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Examining rivalry and outgroup derogation among underrepresented college students
As little is known about how fans other than European American males react to rivalry, the current study investigated rivalry among college students who identified as African American, Latinx or Asian American. To analyse how these three underrepresented groups reacted to rival teams and schools, the study authors identified both male and female students from Power Five or Group of Five institutions in attendance at various National Collegiate Athletic Association Division I competition events who self-identified as meeting this demographic. The results show that male African American and Asian American students reported significantly higher identification and more negativity toward their rival schools than did their female counterparts. Additionally, attending a Power Five school influenced identification and reactions to rival schools for all three underrepresented groups. The paper goes on to discuss the implications of the study and potential avenues for future research.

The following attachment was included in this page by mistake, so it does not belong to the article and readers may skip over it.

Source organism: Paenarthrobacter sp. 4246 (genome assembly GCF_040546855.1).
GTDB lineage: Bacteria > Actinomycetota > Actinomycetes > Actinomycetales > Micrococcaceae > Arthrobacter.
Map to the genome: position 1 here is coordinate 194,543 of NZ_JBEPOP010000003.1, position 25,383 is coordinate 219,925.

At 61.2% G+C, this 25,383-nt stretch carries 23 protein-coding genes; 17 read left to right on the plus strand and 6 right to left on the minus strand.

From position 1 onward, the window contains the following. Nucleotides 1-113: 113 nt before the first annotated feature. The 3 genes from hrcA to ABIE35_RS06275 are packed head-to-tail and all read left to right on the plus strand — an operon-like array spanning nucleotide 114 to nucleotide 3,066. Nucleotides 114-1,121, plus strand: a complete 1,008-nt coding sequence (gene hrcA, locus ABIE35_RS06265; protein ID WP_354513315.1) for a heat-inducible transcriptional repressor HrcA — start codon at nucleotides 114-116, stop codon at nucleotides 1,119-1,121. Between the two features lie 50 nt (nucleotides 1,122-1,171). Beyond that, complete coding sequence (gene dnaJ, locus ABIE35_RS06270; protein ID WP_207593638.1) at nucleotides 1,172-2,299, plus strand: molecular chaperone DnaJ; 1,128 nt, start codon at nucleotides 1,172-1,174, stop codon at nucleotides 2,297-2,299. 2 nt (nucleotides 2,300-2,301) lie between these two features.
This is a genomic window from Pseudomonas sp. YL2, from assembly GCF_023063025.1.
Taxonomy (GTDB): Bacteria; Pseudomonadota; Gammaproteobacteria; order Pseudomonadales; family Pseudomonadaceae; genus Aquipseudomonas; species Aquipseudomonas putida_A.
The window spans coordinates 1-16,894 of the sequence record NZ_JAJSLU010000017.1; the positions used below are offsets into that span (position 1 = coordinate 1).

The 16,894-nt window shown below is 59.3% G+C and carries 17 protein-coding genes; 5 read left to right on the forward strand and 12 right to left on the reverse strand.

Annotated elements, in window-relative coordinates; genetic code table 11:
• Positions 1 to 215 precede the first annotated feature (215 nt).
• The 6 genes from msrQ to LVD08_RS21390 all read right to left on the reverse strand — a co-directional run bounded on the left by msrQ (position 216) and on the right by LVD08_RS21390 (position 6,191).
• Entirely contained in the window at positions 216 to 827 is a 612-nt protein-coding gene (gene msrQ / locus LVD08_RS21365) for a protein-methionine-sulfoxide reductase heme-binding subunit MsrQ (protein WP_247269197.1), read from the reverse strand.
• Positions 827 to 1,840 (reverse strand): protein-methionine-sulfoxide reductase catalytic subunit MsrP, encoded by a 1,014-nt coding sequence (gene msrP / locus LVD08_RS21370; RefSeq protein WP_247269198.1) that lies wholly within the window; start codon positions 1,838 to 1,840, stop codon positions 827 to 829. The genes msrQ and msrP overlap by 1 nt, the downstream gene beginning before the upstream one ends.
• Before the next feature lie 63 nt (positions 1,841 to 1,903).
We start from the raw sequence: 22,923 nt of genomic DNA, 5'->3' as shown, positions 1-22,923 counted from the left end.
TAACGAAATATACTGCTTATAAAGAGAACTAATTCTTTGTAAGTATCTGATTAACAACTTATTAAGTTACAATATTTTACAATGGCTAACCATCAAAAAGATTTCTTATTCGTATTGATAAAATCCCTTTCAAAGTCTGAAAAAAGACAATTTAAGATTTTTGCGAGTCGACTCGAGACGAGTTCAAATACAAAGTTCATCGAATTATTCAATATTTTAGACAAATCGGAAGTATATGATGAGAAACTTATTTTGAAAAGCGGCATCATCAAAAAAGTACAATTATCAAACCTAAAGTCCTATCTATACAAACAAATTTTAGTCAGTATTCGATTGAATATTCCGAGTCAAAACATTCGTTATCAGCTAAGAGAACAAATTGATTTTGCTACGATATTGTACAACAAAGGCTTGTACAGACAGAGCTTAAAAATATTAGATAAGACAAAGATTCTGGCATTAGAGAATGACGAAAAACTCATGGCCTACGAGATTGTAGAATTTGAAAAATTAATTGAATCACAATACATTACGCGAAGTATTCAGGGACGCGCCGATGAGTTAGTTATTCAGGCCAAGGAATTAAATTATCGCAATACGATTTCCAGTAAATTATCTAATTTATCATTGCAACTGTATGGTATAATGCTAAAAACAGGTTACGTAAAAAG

The full article is available to institutions that have subscribed to the journal
Cody T. Havard is Associate Professor of Sport Commerce in the Kemmons Wilson School at The University of Memphis. His research interests involve fan and consumer behaviour, with a specific focus on how fans perceive rival teams.
Rhema D. Fuller is an Associate Professor of Sport Commerce and Director of Graduate Studies in the Kemmons Wilson School at the University of Memphis. His primary line of research revolves around the intersection of sport, education and identity.
Carol A. Silkes is an Associate Professor of Hospitality Management and Undergraduate Program Coordinator in the Kemmons Wilson School at the University of Memphis. Her primary line of research focuses on destination branding through culinary tourism.